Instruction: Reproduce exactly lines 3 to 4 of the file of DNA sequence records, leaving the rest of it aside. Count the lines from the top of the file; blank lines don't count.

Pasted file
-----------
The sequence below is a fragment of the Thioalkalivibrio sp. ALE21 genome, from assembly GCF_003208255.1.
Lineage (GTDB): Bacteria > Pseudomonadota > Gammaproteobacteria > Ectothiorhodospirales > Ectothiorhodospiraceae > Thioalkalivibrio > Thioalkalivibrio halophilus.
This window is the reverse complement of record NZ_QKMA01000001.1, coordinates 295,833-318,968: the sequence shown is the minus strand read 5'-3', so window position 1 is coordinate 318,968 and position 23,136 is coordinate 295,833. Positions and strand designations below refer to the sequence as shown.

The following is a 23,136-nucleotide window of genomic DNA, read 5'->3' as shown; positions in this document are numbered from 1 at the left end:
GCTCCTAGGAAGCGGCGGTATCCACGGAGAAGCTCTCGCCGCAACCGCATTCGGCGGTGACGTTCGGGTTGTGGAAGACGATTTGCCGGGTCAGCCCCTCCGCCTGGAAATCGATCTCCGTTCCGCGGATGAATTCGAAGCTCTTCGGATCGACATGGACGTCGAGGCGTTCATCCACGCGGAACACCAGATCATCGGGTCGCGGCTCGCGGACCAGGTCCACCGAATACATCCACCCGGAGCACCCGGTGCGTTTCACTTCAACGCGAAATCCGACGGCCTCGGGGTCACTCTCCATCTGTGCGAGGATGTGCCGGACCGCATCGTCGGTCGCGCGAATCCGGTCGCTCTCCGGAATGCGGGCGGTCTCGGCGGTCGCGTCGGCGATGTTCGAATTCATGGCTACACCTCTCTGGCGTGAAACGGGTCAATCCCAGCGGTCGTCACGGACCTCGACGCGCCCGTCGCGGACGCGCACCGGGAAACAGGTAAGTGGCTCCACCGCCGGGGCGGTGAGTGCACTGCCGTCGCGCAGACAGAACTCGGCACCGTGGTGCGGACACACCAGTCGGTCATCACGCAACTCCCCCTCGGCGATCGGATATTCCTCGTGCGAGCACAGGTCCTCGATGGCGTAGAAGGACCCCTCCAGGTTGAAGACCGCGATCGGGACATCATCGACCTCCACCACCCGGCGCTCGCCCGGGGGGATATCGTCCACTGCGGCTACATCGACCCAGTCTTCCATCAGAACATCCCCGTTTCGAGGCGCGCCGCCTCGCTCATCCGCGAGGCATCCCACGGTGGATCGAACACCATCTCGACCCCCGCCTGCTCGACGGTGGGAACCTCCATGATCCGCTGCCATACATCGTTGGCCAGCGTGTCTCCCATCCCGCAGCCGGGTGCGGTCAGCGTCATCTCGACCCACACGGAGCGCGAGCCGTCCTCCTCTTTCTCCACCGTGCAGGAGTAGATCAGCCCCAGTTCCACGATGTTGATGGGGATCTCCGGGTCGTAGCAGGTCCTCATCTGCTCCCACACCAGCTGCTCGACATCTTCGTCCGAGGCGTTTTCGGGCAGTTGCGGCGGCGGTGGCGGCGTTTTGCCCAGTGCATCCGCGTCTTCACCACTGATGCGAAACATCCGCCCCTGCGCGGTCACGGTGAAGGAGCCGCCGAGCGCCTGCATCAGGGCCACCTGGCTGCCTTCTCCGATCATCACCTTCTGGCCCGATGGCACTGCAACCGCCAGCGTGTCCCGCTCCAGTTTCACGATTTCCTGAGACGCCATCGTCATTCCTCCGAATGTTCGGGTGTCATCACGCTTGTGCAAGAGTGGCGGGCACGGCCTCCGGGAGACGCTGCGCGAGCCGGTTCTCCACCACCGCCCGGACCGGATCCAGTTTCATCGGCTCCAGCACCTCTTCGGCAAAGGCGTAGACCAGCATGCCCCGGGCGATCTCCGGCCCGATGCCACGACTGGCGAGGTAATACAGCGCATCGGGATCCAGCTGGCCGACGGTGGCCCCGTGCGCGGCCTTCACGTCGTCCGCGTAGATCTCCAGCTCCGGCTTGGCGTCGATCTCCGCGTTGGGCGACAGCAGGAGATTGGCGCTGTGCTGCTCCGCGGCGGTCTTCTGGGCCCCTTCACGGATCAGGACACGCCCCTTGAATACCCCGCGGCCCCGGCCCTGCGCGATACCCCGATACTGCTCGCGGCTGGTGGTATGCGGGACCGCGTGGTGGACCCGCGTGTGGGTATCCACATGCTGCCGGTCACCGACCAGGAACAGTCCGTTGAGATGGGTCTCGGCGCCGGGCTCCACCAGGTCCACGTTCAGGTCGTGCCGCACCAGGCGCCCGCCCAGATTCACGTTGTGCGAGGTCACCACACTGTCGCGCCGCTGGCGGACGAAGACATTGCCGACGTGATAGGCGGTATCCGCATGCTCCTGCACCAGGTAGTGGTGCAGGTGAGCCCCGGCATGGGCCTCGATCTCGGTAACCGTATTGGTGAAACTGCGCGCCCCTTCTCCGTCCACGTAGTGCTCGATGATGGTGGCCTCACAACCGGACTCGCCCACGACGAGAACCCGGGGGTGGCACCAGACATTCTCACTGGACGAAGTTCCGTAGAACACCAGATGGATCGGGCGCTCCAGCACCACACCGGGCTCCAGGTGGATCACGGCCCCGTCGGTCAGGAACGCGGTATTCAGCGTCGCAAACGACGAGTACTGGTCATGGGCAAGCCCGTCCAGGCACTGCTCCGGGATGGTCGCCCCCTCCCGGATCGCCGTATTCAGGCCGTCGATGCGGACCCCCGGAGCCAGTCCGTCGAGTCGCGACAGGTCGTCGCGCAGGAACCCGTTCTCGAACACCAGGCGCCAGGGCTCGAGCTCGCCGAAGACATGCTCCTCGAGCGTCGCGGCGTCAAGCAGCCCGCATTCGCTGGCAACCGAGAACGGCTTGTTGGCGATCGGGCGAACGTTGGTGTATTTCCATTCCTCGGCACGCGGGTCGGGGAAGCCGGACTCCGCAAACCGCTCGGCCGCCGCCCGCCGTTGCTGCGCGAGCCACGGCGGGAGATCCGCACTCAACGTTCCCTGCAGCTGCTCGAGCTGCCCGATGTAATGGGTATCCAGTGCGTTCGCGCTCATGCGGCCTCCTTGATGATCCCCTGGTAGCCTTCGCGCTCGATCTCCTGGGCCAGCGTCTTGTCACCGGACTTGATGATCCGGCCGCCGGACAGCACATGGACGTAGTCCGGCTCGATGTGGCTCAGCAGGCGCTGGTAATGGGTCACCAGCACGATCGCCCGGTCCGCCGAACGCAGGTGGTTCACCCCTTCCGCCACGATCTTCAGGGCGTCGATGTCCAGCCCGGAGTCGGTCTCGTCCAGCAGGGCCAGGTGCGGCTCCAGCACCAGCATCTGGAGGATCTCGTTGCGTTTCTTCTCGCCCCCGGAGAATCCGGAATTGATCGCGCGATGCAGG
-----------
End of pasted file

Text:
This window is the reverse complement of record NZ_QKMA01000001.1, coordinates 295,833-318,968: the sequence shown is the minus strand read 5'-3', so window position 1 is coordinate 318,968 and position 23,136 is coordinate 295,833. Positions and strand designations below refer to the sequence as shown.

The following is a 23,136-nucleotide window of genomic DNA, read 5'->3' as shown; positions in this document are numbered from 1 at the left end: